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Gap Makeover: New CEO Murphy Faces "Vision" Test

CEO Glenn Murphy
CEO Glenn Murphy

The one and a half billion dollar stock buyback and earnings of nineteen cents per share were the headlines of Gap's second quarter financial results. The numbers seemed totally secondary on the company conference call though. Not surprisingly, the intrigue was surrounding just what the CEO Glenn Murphy would say about his vision for the company.

CNBC broke the story to you first back in July that the former Shoppers Drug Mart chain chief was going to be filling the spot left vacant by controversial CEO Paul Pressler. On Thursday, Murphy fielded his first earnings conference call. Since he's just four weeks into the job, Murphy himself did not discuss financials (interim CEO Bob Fisher and upper management fielded those questions) but he received a fair share of questions surrounding his vision for the company and whether his retail experience is relevant to the apparel industry. There weren't any real surprises on the conference call though--all of those questions have been raised in the press and by investors.

It was interesting to hear Murphy respond directly to the criticism that his experience selling "replenishment" items like drugs and books might not be applicable to the aesthetic driven merchandise of the apparel industry. Murphy's response: "there is enough common ground in retail between sectors that I can bring a nice complimentary skill set" to the existing design and merchandising team. The underlying message there: Murphy will be a corporate executive executing strategic and financial direction (real estate strategy, store execution, etc) but that he is more than aware that he needs to defer to the design team on issue of merchandising and the visual design of the branded product.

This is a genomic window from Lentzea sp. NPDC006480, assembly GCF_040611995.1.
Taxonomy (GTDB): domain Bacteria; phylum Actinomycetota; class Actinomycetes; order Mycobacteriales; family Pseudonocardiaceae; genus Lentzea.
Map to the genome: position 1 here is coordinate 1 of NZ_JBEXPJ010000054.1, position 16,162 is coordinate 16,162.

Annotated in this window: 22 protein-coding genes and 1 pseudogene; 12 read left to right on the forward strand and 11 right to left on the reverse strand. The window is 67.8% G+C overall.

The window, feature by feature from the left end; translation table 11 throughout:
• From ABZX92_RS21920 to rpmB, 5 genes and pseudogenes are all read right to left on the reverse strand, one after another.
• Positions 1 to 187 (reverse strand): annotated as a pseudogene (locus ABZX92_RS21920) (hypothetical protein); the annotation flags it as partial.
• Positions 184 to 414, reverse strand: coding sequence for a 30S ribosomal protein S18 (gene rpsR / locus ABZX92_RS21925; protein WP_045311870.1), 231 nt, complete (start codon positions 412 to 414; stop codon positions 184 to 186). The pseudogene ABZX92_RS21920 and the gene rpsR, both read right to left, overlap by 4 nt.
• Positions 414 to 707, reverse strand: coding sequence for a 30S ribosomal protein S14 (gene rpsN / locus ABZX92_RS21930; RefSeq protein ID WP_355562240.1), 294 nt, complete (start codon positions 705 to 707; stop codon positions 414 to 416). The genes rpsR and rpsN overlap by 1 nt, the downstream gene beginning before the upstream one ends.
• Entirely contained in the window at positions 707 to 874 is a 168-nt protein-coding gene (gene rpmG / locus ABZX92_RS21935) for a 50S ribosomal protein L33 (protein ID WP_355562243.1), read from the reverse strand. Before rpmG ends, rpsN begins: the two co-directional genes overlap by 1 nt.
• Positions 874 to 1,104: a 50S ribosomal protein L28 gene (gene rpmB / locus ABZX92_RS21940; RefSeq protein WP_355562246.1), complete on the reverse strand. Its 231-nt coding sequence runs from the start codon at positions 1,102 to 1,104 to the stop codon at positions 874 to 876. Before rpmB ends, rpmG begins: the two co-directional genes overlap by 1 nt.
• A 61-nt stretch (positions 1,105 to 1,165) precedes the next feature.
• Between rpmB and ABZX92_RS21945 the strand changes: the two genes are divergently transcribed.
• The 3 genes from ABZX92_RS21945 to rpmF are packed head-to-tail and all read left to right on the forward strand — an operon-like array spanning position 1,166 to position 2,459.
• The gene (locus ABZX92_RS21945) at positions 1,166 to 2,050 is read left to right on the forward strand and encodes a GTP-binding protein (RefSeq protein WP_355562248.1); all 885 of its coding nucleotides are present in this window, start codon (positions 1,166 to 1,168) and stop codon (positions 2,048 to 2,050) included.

Khaki may not be king again like it was in the '90s but Murphy emphasized that he's giving the company's new design team creative freedom and support to fix the company's merchandising problems. He also highlighted that he's looking at retention of talent (he knows he needs the merchandising help.) Acknowledging this is key and seemed to reassure analysts as to the vision for turning around the struggling casual wear stores.

Earlier on the call, Bob Fisher did say that he considers the styling turnaround to be about 50% complete. Styling wise Fisher says that the casual weekend and work wear will involve more color and that they'll refocus on selling bottoms like denim and khaki to shoppers aged 24-34 (with sweet spot in late 20s.)

Wall Street seemed to like what it heard on yesterday's conference call. The share price rallied more than 2% in after-hours trading. Ultimately though, it will be up to customers not investors to determine whether Murphy is the right man for the job and whether Gap's makeover is as fashion forward as they need.

Questions? Comments? retaildetail@cnbc.com